Please feel free to contact me if you have any questions or comments.

Ellen is a Florida Board Certified Labor and Employment Attorney with Assouline & Berlowe, P.A.


1801 N. Military Trail, Suite 160

Boca Raton, Florida 33431

Main: (561) 361-6566

Fax: (561) 361-6466


Intellectual Property, Labor & Employment Law, International Dispute Resolution, Bankruptcy, Commercial Litigation, Real Estate, and Corporate Law

Miami • Ft. Lauderdale • Boca Raton


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CFTC Brings Bitcoin Related Action

Commodity Futures Trading Commission (CFTC) Files Bitcoin Enforcement Action

On January 18, 2018, the CFTC, with assistance from the CFTC’s Division of Enforcement Virtual Currency Task Force, filed a federal civil enforcement action in the U.S. District Court for the Eastern District of New York against Defendants Patrick K. McDonnell, and CabbageTech, Corporation. d/b/a Coin Drop Markets(CDM), a New York corporation, charging them with fraud and misappropriation in connection with purchases and trading of Bitcoin and Litecoin.

James McDonald, the CFTC’s Director of Enforcement, commented: “This action is among the latest examples of the CFTC’s continuing commitment to act aggressively and assertively to root out fraud and bad actors involved in virtual currencies. As alleged, the Defendants here preyed on customers interested in Bitcoin and Litecoin, promising them the opportunity to get the inside scoop on the next new thing and to benefit from the trading acumen of a supposed expert. In reality, as alleged, customers only bought into the Defendants’ fraudulent scheme. We will continue to work hard to identify and remove bad actors from these markets.”

The Defendants allegedly engaged in a deceptive, fraudulent virtual currency to induce customers to send money and virtual currencies to CDM, purportedly in exchange for real-time virtual currency trading advice and for virtual currency purchasing and trading on behalf of the customers under McDonnell’s direction. The Complaint alleges that the supposed expert, real-time virtual currency advice was never provided, and customers who provided funds to McDonnell and CDM to purchase or trade on their behalf never saw those funds again.

The CFTC Complaint further alleges that to conceal their scheme, Defendants, neither of whom registered with the CFTC, removed their website and social media materials from the Internet and ceased communicating with customers, who lost most if not all their invested funds due to Defendants’ fraud and misappropriation.

The CFTC has issued a Customer Advisory on the Risks of Virtual Currency Trading to inform the public of possible risks associated with investing or speculating in virtual currencies or recently launched Bitcoin futures and options.  The CFTC has also issued several other customer protection Fraud Advisories that provide the warning signs of fraud.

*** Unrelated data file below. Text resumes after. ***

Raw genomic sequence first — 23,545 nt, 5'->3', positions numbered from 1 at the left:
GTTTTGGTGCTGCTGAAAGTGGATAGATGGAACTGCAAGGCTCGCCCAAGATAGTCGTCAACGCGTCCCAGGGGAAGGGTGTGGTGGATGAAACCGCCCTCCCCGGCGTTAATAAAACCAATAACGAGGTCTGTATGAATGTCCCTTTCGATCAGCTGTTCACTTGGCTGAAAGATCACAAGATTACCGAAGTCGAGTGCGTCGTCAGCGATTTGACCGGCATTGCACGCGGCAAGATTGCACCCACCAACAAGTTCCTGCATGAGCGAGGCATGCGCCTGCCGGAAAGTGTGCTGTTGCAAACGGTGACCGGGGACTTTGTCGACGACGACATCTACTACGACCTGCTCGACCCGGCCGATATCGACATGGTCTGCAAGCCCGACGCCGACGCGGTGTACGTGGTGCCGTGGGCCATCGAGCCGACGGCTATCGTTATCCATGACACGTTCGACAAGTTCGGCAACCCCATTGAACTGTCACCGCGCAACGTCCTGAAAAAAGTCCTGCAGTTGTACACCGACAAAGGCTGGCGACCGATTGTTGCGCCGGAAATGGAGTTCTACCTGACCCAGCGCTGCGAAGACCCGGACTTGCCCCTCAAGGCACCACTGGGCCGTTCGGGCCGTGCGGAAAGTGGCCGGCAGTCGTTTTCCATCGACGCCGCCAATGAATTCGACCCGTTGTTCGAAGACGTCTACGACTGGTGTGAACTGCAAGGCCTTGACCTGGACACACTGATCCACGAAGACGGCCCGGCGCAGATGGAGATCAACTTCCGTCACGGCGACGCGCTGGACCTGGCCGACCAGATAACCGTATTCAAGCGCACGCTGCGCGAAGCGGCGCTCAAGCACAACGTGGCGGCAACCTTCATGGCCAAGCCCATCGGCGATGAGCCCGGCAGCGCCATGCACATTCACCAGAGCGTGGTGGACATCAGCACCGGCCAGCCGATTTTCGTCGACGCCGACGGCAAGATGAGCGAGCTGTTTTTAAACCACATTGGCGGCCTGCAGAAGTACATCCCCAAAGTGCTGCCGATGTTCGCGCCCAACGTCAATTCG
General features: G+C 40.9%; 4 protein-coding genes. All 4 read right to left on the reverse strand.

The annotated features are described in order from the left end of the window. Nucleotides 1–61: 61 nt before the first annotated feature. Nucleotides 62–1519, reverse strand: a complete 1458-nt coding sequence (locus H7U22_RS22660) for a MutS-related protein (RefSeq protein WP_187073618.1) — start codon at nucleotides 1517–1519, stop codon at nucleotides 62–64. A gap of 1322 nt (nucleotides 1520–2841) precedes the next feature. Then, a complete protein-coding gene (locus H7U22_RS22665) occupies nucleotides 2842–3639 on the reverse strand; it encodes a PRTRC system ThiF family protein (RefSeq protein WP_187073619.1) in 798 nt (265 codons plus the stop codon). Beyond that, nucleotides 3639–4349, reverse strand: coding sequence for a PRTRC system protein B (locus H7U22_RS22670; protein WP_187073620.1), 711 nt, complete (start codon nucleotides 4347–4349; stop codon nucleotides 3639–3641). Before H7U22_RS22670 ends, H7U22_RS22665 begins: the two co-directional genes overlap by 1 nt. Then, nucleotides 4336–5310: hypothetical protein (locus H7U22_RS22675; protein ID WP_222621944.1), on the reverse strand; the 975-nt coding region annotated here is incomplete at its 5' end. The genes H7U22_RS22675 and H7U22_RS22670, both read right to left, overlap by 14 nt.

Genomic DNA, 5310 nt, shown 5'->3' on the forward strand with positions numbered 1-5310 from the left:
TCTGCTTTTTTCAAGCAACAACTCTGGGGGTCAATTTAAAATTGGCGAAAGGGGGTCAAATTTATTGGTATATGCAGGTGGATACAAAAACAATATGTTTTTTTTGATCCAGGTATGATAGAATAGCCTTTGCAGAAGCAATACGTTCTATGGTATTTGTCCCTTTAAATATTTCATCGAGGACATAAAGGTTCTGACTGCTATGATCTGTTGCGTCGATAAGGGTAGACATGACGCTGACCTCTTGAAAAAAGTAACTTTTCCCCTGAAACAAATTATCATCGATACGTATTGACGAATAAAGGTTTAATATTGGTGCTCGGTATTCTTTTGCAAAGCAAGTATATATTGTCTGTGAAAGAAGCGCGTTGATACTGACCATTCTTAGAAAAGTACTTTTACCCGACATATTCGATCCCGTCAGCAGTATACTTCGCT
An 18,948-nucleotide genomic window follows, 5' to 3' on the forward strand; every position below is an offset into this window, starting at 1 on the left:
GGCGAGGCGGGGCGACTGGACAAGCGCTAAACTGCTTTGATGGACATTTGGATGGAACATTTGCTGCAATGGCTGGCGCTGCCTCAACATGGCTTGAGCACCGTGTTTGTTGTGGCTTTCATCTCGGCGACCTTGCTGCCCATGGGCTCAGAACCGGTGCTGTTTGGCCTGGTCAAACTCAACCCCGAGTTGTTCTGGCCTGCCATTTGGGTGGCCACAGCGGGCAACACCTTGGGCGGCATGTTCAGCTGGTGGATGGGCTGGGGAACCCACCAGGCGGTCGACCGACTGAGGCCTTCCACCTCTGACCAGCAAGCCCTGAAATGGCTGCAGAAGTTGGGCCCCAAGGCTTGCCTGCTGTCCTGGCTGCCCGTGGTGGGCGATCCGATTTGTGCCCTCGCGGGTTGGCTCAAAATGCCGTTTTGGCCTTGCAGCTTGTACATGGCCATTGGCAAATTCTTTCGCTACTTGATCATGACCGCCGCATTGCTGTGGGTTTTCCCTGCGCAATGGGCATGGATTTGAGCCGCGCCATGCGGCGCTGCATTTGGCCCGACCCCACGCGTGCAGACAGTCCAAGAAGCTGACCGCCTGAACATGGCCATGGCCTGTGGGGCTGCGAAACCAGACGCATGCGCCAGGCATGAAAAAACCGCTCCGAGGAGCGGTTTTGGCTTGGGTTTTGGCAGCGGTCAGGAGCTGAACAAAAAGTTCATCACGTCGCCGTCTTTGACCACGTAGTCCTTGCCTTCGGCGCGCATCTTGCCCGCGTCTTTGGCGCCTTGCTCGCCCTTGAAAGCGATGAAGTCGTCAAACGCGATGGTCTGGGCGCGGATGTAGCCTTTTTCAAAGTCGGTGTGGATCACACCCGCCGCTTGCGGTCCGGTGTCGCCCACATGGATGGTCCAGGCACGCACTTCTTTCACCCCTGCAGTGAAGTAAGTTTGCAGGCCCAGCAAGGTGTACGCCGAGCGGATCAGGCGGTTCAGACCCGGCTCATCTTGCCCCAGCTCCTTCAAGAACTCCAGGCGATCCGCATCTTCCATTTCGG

Thank you Carl Purdue for this contribution.

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When You Go to Court, all that Matters is “THE LAW” (and Reality)


Clients often ask attorneys, “what are my chances of winning?”  It sounds like a reasonable question.  But what clients do not seem to understand is that there is “the law” and there is “reality.”  All a good lawyer can tell you is: here is what I think is good about your case and here is what I see as the weaknesses, and here is the law “as I see it”.   Huh?

I was preparing for a hearing in Broward Circuit Court, on an Order to Show Cause why the other party’s entire case against my client and several others should not be dismissed.  I had case law precedent from both the Supreme Court of Florida and the District Court that binds the Judge hearing the case to support my client’s position.  I provided a copy of these cases to opposing counsel as we waited for our turn.

Before our case was heard, opposing counsel came over to me and advised that he agreed to dismiss my client as defendant from the case (leaving other defendants still in the case).  I thought this was great news, because the client would be very happy.

I still had to wait my turn for the hearing, because I wanted to make sure that the Judge’s order clearly reflected that my client was now out of the case.

I waited and waited and then I heard the calendar begin on the next round of hearings.  I asked the Clerk what happened since my case from the earlier round had still not been called.  The Clerk advised that I should notify the Judge that my case was not yet called.  the Judge asked me for the name of the case and I told him.  The Judge then blurted out “I find that cause was shown why the case should not be dismissed.”  As I said, luckily, opposing counsel and I had already agreed that my client was being dismissed from the case.  Opposing counsel so notified the Judge and he was ok with the dismissal of my client.